By Ila Ananya
On 25th April, three men in Sweden were jailed for up to two-and-a-half years, for raping a woman and broadcasting it on Facebook Live earlier this year. Two of the men were convicted of rape, while the third man received a six-month sentence for failing to report the crime and broadcasting it instead.
Back when the news broke, it was viewers of the live Facebook video who alerted the police. When they were arrested, the men denied the charges, claiming that the woman had given them her consent. Thankfully, the court said ruled that the woman had been intoxicated and drugged. “It is not possible for a person in that situation to give consent. They should therefore be held accountable for rape,” said Nils Palbrant, the Chairman of Uppsala District Court.
This horrifying case in Sweden has further called for a focus on how complicated the ethics and policy issues of Facebook live feeds are, and reminds us of another similar gang-rape case in Chicago in January this year, when an 18-year-old was assaulted by four men. This was followed by another such horrifying case in February this year, when teenage boys in Chicago live-streamed the sexual assault of a 15-year-old girl. More than 40 people watched this, and nobody reported the assault.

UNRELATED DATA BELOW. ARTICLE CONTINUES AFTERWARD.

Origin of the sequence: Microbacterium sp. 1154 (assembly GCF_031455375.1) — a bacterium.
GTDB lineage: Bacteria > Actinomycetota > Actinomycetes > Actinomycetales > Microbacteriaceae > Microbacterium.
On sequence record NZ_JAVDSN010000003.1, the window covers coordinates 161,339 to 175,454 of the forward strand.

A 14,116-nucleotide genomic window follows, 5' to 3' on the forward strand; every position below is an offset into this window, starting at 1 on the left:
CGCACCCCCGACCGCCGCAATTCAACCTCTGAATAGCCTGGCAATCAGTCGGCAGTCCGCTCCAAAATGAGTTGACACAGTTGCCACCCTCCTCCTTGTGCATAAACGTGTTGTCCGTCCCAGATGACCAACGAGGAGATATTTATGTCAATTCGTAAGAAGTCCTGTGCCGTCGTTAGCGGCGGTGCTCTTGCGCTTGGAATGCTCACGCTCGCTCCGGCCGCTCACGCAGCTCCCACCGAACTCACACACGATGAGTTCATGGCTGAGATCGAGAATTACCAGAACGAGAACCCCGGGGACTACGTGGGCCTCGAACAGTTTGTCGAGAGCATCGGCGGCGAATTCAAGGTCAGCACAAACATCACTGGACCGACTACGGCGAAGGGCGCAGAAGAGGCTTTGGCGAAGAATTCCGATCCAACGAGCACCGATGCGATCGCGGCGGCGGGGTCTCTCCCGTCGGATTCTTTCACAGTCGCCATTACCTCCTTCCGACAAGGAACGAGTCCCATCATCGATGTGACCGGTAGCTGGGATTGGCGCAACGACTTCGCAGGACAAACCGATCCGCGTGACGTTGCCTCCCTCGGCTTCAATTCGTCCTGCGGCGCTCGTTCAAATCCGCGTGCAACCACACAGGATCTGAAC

Just yesterday, there was also a terrifying case of a Thai man filming himself murdering his 11-month-old daughter in a Facebook live video, before committing suicide. More than 2,50,000 Facebook users reportedly watched the video that remained online for 24 hours, until it was taken down. This came after Facebook announcing last week that it was reviewing its policy on such footage after a man in Ohio was shot and killed, and the video remained available on Facebook for two hours. Closer home, there have also been cases just in April this year of a Mumbai student livestreaming his suicide on Facebook, and a 32-year-old man from Sonepat doing the same.
It’s in some ways similar to how the rape videos were for sale in Uttar Pradesh—there is the idea of an audience that exists and is willing to watch these videos almost voyeuristically that needs to be looked into. Seeing how things are going, it seems like viewing such a live video and not reporting it might become a crime in itself.